What the Postmarks Tell Us

There was at one time considerable controversy as to whether stamps should be collected used or postmarked, and even now the question occasionally crops up in the philatelic magazines. It is purely a question of taste.

An unused stamp is evidence of the condition in which it was issued, while a used one furnishes proof that it has actually performed the duty for which it was intended, viz., franking a letter or other article of correspondence.

From the sentimental point of view, one would plump for the postmarked stamp, for this has travelled possibly from one end of the world to the other. The beginner will be well advised to take unused or used stamps, just they come along.

There is a world of interest in the postmark. In many cases, it bears the name of the place of posting and the date, and such postmarks are often valuable evidence of the earliest period at which a particular variety was used. Sometimes the office of posting is indicated in a kind of code. For example, the numbered and lettered postmarks of Great Britain. Sometimes a particular postmark will prove that the stamp of one country has been used in quite another part of the world.

Many pages of the Stanley Gibbons catalogues are devoted to postmarks which denote the use of certain British stamps in various parts of the world, while Indian postmarks may be found indicating stamps used at certain offices quite outside of the country. Such classes of stamps are denoted by the term "used abroad."

In modern time the postmark often carries an advertisement in addition to the date and place of posting. Sometimes the advertisement is even illustrated pictorially and quite an interesting collection of advertising postmarks may be made.
It is usual to assume that all stamps cancelled in pen and ink are fiscals, which have been used on receipts of documents. But this is not always the case.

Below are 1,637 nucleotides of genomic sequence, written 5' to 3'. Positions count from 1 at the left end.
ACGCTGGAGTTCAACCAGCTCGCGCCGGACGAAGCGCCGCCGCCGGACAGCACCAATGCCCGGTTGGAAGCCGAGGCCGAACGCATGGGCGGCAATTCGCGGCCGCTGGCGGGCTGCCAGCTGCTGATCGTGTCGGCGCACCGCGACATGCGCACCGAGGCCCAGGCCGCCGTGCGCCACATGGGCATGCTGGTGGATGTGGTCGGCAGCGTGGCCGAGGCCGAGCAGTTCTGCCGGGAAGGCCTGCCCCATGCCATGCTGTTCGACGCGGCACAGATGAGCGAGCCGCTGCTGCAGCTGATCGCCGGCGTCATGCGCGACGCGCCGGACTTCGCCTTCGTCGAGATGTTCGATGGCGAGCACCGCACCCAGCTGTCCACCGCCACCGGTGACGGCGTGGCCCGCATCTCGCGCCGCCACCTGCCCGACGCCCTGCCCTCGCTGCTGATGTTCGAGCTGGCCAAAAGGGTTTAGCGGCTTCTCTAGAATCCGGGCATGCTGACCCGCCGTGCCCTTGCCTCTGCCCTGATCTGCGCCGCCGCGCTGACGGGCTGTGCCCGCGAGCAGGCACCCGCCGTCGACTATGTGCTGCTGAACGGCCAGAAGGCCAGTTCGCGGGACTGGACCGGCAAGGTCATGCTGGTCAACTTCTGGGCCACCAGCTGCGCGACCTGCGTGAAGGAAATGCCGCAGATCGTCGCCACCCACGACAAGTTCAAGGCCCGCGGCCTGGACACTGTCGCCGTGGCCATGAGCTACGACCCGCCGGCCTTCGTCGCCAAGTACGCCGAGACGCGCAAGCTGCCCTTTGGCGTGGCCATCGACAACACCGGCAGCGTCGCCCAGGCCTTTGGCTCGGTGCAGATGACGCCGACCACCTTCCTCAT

The early stamps of Venezuela, for example, were postmarked by a pen marked scribble. Afghanistan, at one time, was even more drastic, for here "postmarking" was done by chopping a piece out of the stamp with scissors.

Pre-cancels are postmarks printed on the stamps before they are sold to business forms who use large quantities of them, thus saving the labour of postmarking each item of correspondence separately. Such pre-cancels are in regular use in Canada and the United States and quite a number of collectors make a special study of them. Luxembourg ad other countries have also used this system.

Special postmarks are often used in connection with exhibitions, or to commemorate some special event, quite apart from the advertising postmarks already mentioned. In other cases, the different arrangement of the postmark may be studied. A country may first use an arrangement of bars, then dots, and later the ordinary circular postmark, all these being of interest to the collector who studies his stamps.

The earlier issues of Great Britain and Canada, too name only two countries, are prolific in differences of this kind.